Conrad Brunner Caught in the Web banner headline

Of bad memories and brotherly bonds

by Conrad Brunner || Caught in the Web Archive ||

June 3, 2011

When the workouts come so quickly, you can easily become numb to the process. Another day, another handful of guys coming through, some legitimate NBA prospects, others not so much.

Along comes a day like today, however, to remind you why these opportunities must be appreciated.

Maybe there weren't any elite prospects among the six that worked out for the Pacers Friday on the practice court at Conseco Fieldhouse, but there were some impressive and interesting stories.

Brown moving past bad Butler memory

Start with Gilbert Brown.

The name was rattling around in the back of my head for a reason I couldn't quite recall until Michael Marot of The Associated Press jogged the memory. Brown was the guy that missed the free throw with 1.4 seconds left that left the door open for Butler's 71-70 upset of top-seeded Pitt in the second round of the NCAA Tournament.

Brown was the guy fouled inexplicably near midcourt by Butler's Shelvin Mack. He made the first free throw to tie it but missed the second. Pitt's Nasir Robinson then fouled Butler's Matt Howard battling for rebound position, and Howard made the game-winner with eight-tenths of a second left.

You remember that, but you forget Brown had 24 points, made 8-of-11 shots including 4-of-5 from the arc, with four rebounds and three assists in that game.

"It's tough, it's tough," said Brown of the memory. "That whole game, just looking back at it, the ups and downs of it, going through it, and then coming down to those final seconds with the fouls and the missed free throw, it was tough to swallow at the time but you have to move on because there's to come for me with my professional career.

"You think of it as the past and a moment lost but it only motivates you to be a better player."

Brown averaged 11.3 points, 4.4 rebounds and 2.7 assists for Pitt and is trying to climb onto the draft radar. His is not a popular name in mock drafts, not even in those that project the second round.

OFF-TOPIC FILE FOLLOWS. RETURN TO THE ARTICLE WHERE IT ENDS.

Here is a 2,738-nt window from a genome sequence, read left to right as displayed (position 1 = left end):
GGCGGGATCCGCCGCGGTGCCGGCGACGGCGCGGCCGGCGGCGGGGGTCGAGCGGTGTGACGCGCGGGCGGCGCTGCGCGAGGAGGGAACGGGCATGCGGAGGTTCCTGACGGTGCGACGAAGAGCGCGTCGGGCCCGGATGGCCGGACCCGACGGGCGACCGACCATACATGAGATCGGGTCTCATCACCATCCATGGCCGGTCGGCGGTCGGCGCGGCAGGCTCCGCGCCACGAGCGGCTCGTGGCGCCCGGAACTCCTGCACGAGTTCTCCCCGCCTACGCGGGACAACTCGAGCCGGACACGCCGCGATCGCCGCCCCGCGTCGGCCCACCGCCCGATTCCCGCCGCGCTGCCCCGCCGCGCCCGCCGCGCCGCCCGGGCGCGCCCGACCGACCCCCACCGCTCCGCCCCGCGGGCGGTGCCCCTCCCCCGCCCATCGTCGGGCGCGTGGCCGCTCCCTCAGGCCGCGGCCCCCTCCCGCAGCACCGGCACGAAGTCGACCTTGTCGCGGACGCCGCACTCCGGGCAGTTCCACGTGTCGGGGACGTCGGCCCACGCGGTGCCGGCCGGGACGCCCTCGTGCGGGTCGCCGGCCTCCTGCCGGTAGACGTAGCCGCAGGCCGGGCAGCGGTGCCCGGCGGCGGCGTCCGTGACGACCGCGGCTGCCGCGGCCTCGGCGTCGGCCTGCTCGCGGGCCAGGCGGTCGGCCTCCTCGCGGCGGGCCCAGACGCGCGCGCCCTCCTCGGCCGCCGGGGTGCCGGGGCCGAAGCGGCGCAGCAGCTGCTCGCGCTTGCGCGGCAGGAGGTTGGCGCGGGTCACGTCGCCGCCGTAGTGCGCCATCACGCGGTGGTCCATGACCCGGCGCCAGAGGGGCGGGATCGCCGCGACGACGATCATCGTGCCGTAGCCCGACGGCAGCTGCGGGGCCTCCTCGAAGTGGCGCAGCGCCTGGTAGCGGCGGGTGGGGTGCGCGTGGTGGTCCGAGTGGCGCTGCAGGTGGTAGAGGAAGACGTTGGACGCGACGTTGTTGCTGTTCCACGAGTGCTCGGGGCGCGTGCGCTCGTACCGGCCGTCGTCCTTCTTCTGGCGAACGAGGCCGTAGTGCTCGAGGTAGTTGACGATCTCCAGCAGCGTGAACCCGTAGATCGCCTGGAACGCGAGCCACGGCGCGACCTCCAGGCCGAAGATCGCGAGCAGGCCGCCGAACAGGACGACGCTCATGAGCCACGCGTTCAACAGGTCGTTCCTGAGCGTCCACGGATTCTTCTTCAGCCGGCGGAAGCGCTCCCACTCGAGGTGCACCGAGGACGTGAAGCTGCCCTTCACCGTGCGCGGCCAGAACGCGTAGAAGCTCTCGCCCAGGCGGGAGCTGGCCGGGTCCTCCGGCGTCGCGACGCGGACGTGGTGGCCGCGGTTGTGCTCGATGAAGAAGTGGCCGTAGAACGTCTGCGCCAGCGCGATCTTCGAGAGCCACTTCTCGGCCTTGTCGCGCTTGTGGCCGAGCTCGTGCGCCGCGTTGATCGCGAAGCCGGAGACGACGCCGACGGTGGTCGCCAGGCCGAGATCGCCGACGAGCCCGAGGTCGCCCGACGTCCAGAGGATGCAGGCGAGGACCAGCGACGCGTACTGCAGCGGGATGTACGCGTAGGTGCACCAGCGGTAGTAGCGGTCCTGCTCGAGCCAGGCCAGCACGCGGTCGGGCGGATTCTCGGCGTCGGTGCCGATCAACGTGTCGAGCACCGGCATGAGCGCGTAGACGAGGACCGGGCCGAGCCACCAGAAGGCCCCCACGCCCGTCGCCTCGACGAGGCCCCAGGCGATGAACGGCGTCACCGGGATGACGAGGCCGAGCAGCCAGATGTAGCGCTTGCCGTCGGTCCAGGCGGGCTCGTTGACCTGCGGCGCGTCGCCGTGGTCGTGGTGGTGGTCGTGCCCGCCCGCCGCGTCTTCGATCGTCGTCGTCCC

"One of the biggest things I'm trying to demonstrate is that I'm a defensive stopper," he said. "I'm capable of guarding one through four at any moment in the game. I'm also a reliable shooter. I want to show them I'm more of a player than they already think I am coming out of Pitt."

Not separated at birth, but soon by the NBA

Markieff Morris is not only trying to carve his own identity as a draft prospect, he's preparing to play basketball without his twin brother for the first time in his life.

He teamed with Marcus through three seasons at Kansas and of course through Prep Charter High (Pa.) and Apex Academy (N.J.) during their high school years. Marcus was always the top scorer, Markieff the defender and rebounder.

"We've always had differences," said Markieff. "I'm a big, he was more of a guard playing big at Kansas because he's versatile. I'm more of a banger, he's more of a three man."

Though both stand 6-9, Markieff has a more traditional big-man frame, with broad shoulders and long arms. Marcus has a better shooting stroke. Both could be drafted in the top half of the first round, with Marcus generally projected as the better prospect.

Is there a brotherly competition to see who goes first?

"It doesn't matter at all," said Markieff. "It might matter down the road, but right now we're both hoping to get drafted and hoping to produce."

So what will it be like, playing without his twin teammate for the first time?

"Shoot, I'm playing without him now, you know what I mean?" Markieff said with a smile. "I've been with him for 21 years. When that time comes I'm definitely going to be prepared for it."

Hoping to follow in George's footsteps

Greg Smith refers to Paul George as his brother, although the two are technically not related.

But Smith is trying to follow his former Fresno State teammate into the NBA, possibly with the Pacers.

"That'd be crazy (to be teammates again)," said Smith. "It'd be great, because he's my brother. Watching him, it's like he's an older brother. Watching him might help me learn the NBA game a little faster.

"Every game I could (this past season), I watched him. I love watching him play because he goes down on the floor, he's going to take charges, he's going to play hard. That's what motivates players. I just love watching him play."

After being named the conference freshman of the year while teaming with George, the 6-9, 252-pound power forward followed up with averages of 11.7 points and 8.1 rebounds as a sophomore.

He believes the attention George brought to the program helped shine enough light on his game to help him emerge as an NBA prospect.